On Nov. 3, the ceiling of the auditorium in the Frank Dawson Adams Building leaked water and partially collapsed during a RELG 252: Hinduism and Buddhism lecture. No injuries were reported.
According to Associate Director of Preventative Maintenance Claude Lahaie, the leak was a result of human error.
“Because the building is very old, we have to [perform] maintenance on it,” Lahaie sad. “We took an electrical cable out of the floor, which left a hole. The incident was a human error, not something that could have been prevented.”
Lahaie stated that the process of restoring the ceiling is still in progress.
“The leak was caused by water coming from the floor above,” Lahaie said. “Someone took a floor opening for a floor drain, thus leaking clean water on the ceiling below. The cleaning work and drying was completed some days ago. The missing ceiling tiles will be replaced shortly. Proper safety equipment is required to lift the personnel up the 30 feet to do the work.”
Professor Lara Braitstein, who teaches RELG 252, said the worst part of the experience was the risk that students would be harmed in the incident.
“The leak was a small leak at first, and it took ten minutes for the ceiling to collapse,” Braitstein said. “I first asked the students sitting there to move, but then it was clear that it was getting worse. I asked them to evacuate to the back, but they wanted to come to the front to take photos and videos. [The students] evacuated, and [the TAs and I] stayed behind to make sure the students were okay.”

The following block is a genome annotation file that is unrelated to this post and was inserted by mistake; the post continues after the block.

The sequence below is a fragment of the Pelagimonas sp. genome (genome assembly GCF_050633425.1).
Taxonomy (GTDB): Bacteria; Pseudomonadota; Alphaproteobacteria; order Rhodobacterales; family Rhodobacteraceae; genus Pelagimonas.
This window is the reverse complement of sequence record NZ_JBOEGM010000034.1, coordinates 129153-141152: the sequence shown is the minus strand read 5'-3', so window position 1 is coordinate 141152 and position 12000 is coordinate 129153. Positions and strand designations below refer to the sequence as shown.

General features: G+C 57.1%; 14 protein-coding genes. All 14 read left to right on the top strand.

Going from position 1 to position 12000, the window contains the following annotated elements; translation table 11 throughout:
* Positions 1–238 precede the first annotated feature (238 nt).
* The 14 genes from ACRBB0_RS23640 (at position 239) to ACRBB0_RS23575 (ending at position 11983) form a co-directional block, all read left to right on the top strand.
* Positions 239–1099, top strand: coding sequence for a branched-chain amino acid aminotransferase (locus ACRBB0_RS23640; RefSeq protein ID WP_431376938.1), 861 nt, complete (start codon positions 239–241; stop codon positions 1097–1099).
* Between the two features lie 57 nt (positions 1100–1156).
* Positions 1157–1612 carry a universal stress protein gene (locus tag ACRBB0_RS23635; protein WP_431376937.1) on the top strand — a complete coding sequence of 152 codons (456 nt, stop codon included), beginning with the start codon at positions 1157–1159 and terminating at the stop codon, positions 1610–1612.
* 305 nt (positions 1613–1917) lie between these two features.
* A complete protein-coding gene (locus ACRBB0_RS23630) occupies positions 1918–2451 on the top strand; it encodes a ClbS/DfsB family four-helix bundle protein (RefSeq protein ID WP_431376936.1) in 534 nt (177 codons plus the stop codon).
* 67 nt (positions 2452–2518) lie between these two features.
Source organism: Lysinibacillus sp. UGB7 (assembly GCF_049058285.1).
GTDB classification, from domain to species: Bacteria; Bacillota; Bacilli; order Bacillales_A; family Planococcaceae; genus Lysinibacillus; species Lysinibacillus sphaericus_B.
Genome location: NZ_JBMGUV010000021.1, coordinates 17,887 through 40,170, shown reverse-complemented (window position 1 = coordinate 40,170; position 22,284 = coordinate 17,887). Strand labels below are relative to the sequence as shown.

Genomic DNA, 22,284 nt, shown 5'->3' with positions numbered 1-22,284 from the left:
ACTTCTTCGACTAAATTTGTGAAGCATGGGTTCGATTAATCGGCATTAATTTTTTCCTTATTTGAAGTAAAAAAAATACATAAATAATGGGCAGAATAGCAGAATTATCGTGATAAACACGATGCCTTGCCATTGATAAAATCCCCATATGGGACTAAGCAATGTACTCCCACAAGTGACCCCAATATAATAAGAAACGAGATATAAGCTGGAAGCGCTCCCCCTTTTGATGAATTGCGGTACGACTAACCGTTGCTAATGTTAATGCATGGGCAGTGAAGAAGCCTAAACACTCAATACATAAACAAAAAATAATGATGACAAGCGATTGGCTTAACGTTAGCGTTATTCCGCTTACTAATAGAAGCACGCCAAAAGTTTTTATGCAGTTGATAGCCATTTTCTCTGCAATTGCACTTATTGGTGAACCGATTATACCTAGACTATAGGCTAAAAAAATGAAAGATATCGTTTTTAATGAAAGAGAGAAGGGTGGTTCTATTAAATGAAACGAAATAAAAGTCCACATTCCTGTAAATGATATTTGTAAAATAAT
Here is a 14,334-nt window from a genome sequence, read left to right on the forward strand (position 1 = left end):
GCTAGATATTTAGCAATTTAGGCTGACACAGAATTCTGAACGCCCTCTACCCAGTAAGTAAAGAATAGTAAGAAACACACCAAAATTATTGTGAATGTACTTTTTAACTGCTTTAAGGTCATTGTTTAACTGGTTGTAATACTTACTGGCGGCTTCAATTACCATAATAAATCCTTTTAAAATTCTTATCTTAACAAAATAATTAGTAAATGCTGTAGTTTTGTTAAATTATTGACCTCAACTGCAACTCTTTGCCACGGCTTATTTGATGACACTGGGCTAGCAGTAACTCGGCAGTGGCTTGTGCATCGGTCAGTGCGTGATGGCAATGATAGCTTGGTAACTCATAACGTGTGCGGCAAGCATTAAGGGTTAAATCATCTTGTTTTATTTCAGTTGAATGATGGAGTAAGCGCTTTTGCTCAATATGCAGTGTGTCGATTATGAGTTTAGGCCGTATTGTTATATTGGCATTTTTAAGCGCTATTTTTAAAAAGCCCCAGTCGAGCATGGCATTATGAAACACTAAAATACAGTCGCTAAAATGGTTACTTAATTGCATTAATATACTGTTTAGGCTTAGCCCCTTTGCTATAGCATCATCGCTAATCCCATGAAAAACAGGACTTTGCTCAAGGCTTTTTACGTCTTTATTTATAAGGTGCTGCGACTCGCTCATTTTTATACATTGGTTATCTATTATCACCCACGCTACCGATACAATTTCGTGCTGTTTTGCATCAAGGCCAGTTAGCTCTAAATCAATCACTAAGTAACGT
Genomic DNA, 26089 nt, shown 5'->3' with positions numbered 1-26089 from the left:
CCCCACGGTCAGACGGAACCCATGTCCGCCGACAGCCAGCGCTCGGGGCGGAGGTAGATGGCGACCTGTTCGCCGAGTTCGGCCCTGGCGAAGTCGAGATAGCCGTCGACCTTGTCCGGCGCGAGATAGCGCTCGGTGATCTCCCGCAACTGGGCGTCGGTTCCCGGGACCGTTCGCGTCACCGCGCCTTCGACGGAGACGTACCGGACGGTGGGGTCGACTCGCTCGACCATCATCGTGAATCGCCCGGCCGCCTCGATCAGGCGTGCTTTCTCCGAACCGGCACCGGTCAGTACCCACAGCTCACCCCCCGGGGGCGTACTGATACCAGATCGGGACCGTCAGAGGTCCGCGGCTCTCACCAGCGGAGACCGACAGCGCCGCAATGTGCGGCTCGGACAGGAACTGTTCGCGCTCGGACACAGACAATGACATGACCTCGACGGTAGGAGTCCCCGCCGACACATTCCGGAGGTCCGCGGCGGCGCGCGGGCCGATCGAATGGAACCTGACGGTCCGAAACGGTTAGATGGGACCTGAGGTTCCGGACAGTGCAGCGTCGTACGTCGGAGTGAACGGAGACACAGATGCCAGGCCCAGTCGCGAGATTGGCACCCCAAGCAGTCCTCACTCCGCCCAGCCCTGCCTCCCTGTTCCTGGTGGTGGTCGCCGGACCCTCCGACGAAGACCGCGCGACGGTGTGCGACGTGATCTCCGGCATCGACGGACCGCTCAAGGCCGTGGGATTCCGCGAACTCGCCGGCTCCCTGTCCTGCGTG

Braitstein said she hopes that if this happens during other classes, professors will put their students’ safety first. She was also concerned by the lack of a prompt response from Building Services over the issue.
“After 10 to 15 minutes, Building Services still hadn’t come, and I had called Building Services right after I saw the ceiling start to leak,” Braitstein said.
Hannah McKillop, U3 Religious Studies, witnessed the collapse and was shocked by the situation but appreciated Braitstein’s concern for her students.
“The TA brought over a garbage bin to catch the water and then it began to pour,” McKillop said. “People were taking Snapchats, and we were so confused. Basically, it was just a little stream of water, then it was as if it was raining, it was unbelievable. Finally, [Professor Braitstein] suggested we leave, saying though this was pretty funny, it was also dangerous. Later she sent out an email with resources to mental health services on campus. I think she handled the situation beautifully.”
McKillop said that this incident is a reflection of McGill’s poor infrastructure and that McGill needs to improve the safety of its buildings.
“It's a shame that events like this are needed as a wake-up call, but I hope [that…] future improvements can be made,” McKillop said. “A healthy learning environment requires many things, and one of those is safe and secure buildings.”